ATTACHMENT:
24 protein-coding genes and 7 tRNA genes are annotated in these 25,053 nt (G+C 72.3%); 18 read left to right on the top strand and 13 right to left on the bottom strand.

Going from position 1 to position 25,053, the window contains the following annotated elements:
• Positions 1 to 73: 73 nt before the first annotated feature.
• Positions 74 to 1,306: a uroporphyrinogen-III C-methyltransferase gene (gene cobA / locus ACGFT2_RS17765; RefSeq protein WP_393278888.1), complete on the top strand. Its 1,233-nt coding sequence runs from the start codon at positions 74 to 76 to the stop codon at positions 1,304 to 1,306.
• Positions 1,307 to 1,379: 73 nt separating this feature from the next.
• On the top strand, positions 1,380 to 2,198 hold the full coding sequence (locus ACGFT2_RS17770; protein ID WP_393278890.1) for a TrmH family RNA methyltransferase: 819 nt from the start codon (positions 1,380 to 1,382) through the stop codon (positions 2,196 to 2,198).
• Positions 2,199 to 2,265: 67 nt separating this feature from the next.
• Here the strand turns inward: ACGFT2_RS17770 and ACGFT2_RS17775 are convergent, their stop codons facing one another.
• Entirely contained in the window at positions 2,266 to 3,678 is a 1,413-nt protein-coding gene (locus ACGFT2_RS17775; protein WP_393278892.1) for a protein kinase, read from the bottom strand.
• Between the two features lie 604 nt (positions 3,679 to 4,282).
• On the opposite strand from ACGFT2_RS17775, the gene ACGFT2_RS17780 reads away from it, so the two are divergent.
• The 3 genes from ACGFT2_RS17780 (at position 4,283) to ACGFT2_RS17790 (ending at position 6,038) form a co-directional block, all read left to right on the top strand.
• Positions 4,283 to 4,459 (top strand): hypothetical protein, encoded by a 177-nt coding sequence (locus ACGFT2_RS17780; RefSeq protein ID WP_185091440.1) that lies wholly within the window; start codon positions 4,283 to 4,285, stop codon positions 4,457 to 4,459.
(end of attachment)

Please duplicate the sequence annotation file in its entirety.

24 protein-coding genes and 7 tRNA genes are annotated in these 25,053 nt (G+C 72.3%); 18 read left to right on the top strand and 13 right to left on the bottom strand.

Going from position 1 to position 25,053, the window contains the following annotated elements:
• Positions 1 to 73: 73 nt before the first annotated feature.
• Positions 74 to 1,306: a uroporphyrinogen-III C-methyltransferase gene (gene cobA / locus ACGFT2_RS17765; RefSeq protein WP_393278888.1), complete on the top strand. Its 1,233-nt coding sequence runs from the start codon at positions 74 to 76 to the stop codon at positions 1,304 to 1,306.
• Positions 1,307 to 1,379: 73 nt separating this feature from the next.
• On the top strand, positions 1,380 to 2,198 hold the full coding sequence (locus ACGFT2_RS17770; protein ID WP_393278890.1) for a TrmH family RNA methyltransferase: 819 nt from the start codon (positions 1,380 to 1,382) through the stop codon (positions 2,196 to 2,198).
• Positions 2,199 to 2,265: 67 nt separating this feature from the next.
• Here the strand turns inward: ACGFT2_RS17770 and ACGFT2_RS17775 are convergent, their stop codons facing one another.
• Entirely contained in the window at positions 2,266 to 3,678 is a 1,413-nt protein-coding gene (locus ACGFT2_RS17775; protein WP_393278892.1) for a protein kinase, read from the bottom strand.
• Between the two features lie 604 nt (positions 3,679 to 4,282).
• On the opposite strand from ACGFT2_RS17775, the gene ACGFT2_RS17780 reads away from it, so the two are divergent.
• The 3 genes from ACGFT2_RS17780 (at position 4,283) to ACGFT2_RS17790 (ending at position 6,038) form a co-directional block, all read left to right on the top strand.
• Positions 4,283 to 4,459 (top strand): hypothetical protein, encoded by a 177-nt coding sequence (locus ACGFT2_RS17780; RefSeq protein ID WP_185091440.1) that lies wholly within the window; start codon positions 4,283 to 4,285, stop codon positions 4,457 to 4,459.